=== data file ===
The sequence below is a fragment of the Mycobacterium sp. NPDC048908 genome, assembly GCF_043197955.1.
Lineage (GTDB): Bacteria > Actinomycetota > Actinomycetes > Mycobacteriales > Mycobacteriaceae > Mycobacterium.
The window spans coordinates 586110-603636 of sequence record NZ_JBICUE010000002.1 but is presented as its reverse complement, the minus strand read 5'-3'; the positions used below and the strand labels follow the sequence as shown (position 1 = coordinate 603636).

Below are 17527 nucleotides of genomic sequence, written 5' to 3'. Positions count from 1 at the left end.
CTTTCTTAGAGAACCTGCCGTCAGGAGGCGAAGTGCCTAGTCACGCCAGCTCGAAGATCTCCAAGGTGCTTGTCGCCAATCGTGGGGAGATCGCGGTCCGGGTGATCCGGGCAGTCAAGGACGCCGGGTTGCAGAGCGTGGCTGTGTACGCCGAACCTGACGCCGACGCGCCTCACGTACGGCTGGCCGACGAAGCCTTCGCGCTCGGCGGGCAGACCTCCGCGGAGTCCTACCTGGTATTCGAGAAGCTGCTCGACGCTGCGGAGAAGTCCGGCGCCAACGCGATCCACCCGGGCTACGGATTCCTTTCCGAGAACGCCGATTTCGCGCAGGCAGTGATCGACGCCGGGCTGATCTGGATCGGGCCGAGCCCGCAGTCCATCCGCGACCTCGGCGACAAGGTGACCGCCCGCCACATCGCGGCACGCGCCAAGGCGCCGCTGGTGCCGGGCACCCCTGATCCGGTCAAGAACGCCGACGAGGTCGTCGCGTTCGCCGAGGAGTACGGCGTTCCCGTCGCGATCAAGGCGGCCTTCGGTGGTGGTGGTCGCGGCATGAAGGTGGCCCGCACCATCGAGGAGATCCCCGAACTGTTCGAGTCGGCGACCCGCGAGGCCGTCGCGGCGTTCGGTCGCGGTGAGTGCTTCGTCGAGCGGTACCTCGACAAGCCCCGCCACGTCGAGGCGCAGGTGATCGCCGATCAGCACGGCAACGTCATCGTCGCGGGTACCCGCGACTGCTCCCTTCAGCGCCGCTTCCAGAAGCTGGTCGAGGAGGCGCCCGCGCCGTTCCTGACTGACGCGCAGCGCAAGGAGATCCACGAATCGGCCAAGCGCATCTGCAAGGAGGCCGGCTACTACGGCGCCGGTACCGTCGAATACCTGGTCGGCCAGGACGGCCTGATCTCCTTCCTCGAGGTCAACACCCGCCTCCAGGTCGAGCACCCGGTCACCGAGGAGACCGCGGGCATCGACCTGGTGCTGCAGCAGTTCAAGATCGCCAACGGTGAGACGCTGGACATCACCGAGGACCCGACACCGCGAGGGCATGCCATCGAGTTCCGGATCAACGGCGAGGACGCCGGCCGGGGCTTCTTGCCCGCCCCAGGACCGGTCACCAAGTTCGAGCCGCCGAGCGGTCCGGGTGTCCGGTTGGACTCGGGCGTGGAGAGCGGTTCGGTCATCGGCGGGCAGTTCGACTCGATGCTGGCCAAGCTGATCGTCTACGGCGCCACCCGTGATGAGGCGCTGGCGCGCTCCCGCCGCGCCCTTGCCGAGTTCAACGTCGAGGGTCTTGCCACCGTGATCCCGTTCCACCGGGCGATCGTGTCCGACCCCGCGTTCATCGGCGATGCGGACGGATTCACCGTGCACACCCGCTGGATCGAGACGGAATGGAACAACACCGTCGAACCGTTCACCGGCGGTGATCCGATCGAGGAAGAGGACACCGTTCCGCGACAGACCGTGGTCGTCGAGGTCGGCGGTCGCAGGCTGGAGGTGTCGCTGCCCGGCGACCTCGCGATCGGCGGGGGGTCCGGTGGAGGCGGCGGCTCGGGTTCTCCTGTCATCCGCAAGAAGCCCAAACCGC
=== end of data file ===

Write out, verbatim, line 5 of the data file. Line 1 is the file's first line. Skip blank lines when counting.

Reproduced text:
CTTTCTTAGAGAACCTGCCGTCAGGAGGCGAAGTGCCTAGTCACGCCAGCTCGAAGATCTCCAAGGTGCTTGTCGCCAATCGTGGGGAGATCGCGGTCCGGGTGATCCGGGCAGTCAAGGACGCCGGGTTGCAGAGCGTGGCTGTGTACGCCGAACCTGACGCCGACGCGCCTCACGTACGGCTGGCCGACGAAGCCTTCGCGCTCGGCGGGCAGACCTCCGCGGAGTCCTACCTGGTATTCGAGAAGCTGCTCGACGCTGCGGAGAAGTCCGGCGCCAACGCGATCCACCCGGGCTACGGATTCCTTTCCGAGAACGCCGATTTCGCGCAGGCAGTGATCGACGCCGGGCTGATCTGGATCGGGCCGAGCCCGCAGTCCATCCGCGACCTCGGCGACAAGGTGACCGCCCGCCACATCGCGGCACGCGCCAAGGCGCCGCTGGTGCCGGGCACCCCTGATCCGGTCAAGAACGCCGACGAGGTCGTCGCGTTCGCCGAGGAGTACGGCGTTCCCGTCGCGATCAAGGCGGCCTTCGGTGGTGGTGGTCGCGGCATGAAGGTGGCCCGCACCATCGAGGAGATCCCCGAACTGTTCGAGTCGGCGACCCGCGAGGCCGTCGCGGCGTTCGGTCGCGGTGAGTGCTTCGTCGAGCGGTACCTCGACAAGCCCCGCCACGTCGAGGCGCAGGTGATCGCCGATCAGCACGGCAACGTCATCGTCGCGGGTACCCGCGACTGCTCCCTTCAGCGCCGCTTCCAGAAGCTGGTCGAGGAGGCGCCCGCGCCGTTCCTGACTGACGCGCAGCGCAAGGAGATCCACGAATCGGCCAAGCGCATCTGCAAGGAGGCCGGCTACTACGGCGCCGGTACCGTCGAATACCTGGTCGGCCAGGACGGCCTGATCTCCTTCCTCGAGGTCAACACCCGCCTCCAGGTCGAGCACCCGGTCACCGAGGAGACCGCGGGCATCGACCTGGTGCTGCAGCAGTTCAAGATCGCCAACGGTGAGACGCTGGACATCACCGAGGACCCGACACCGCGAGGGCATGCCATCGAGTTCCGGATCAACGGCGAGGACGCCGGCCGGGGCTTCTTGCCCGCCCCAGGACCGGTCACCAAGTTCGAGCCGCCGAGCGGTCCGGGTGTCCGGTTGGACTCGGGCGTGGAGAGCGGTTCGGTCATCGGCGGGCAGTTCGACTCGATGCTGGCCAAGCTGATCGTCTACGGCGCCACCCGTGATGAGGCGCTGGCGCGCTCCCGCCGCGCCCTTGCCGAGTTCAACGTCGAGGGTCTTGCCACCGTGATCCCGTTCCACCGGGCGATCGTGTCCGACCCCGCGTTCATCGGCGATGCGGACGGATTCACCGTGCACACCCGCTGGATCGAGACGGAATGGAACAACACCGTCGAACCGTTCACCGGCGGTGATCCGATCGAGGAAGAGGACACCGTTCCGCGACAGACCGTGGTCGTCGAGGTCGGCGGTCGCAGGCTGGAGGTGTCGCTGCCCGGCGACCTCGCGATCGGCGGGGGGTCCGGTGGAGGCGGCGGCTCGGGTTCTCCTGTCATCCGCAAGAAGCCCAAACCGC